There were two wars in Chechnya after the end of the Cold War, in 1994-96 and in 1999-2009. Was there any evidence, or even claims, of Western support to certain Chechen fighters via the provision of resources or intelligence?

  • At least, I don't remember vocal public statements of the Russian government in this regard.
    – fraxinus
    Apr 6, 2022 at 22:08
  • @fraxinus: not then, but they are claiming that now.
    – Fizz
    Apr 7, 2022 at 8:34
  • Now, the Russian government's statements are much more disconnected from reality.
    – fraxinus
    Apr 7, 2022 at 9:04

2 Answers 2



The source actually says "partially true" where the first claim (that US officials met separatist leaders) is true while the second claim (that US provided intelligence or weapons) has no publicly-available evidence corroborating it. It does say that US-made weapons were found in Chechnya, that US NGOs (which count former government officials as members) did send funds and support, and the US offered asylum to a Chechen separatist leader. But these don't meet the standard of "the US provided intelligence or weapons to Chechen separatists".

So: maybe. If the US actually did help Chechen separatists, the details would probably remain classified even today.

  • One should consider performance of american proxies such as Saudi Arabia.
    – alamar
    Apr 7, 2022 at 6:41
  • 2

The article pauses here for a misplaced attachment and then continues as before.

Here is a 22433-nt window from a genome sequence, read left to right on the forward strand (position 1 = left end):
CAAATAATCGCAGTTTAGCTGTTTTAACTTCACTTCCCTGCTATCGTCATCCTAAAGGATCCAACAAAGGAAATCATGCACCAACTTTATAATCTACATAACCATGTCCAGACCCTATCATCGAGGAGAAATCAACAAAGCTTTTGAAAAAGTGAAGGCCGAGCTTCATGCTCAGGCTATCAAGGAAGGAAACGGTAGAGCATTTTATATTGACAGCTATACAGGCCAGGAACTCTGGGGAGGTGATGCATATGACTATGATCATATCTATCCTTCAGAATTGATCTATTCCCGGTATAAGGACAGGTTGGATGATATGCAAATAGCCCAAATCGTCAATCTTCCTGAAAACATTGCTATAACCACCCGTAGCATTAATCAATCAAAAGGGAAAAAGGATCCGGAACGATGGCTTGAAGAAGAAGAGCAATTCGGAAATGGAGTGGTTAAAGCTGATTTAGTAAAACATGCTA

Saudi Arabia has much more vested interest in Chechnya than the US. If there was principal-proxy relationship back then, it would be SA the principal and US the proxy. On the other hand, in 1994-2000 USA and Russia were much closer.
    – fraxinus
    Apr 7, 2022 at 9:07

The principle "the enemy of my enemy is my friend" is still true: it was used by the West in Chechnya the same way it was used in Afghanistan. Many Chechen fighters have found asylum in the West. Some of those fighters later committed terrorist attacks in the West.

  • 2
    I think it is more complicated than that: in the 90s Russia was not really the enemy of the West... at least much less than before the collapse of the USSR. On the other hand, the Islamic terrorism was beginning to be a real concern. The last stages of Russian campaign in Chechnya were taking place already after 9/11. Apr 8, 2022 at 12:48
  • It is not uncommon for the West to take in refugees from areas with high mortality warzones and significant persecutions of civilian populations, without expecting to influence the outcome all that much (less so than some would prefer, more so than some would prefer). Both of these conditions for asylum applied to Chechnya in the 1994 and 2000 wars. And the West was still on relatively friendly terms with Russia back then. Apr 12, 2022 at 18:30

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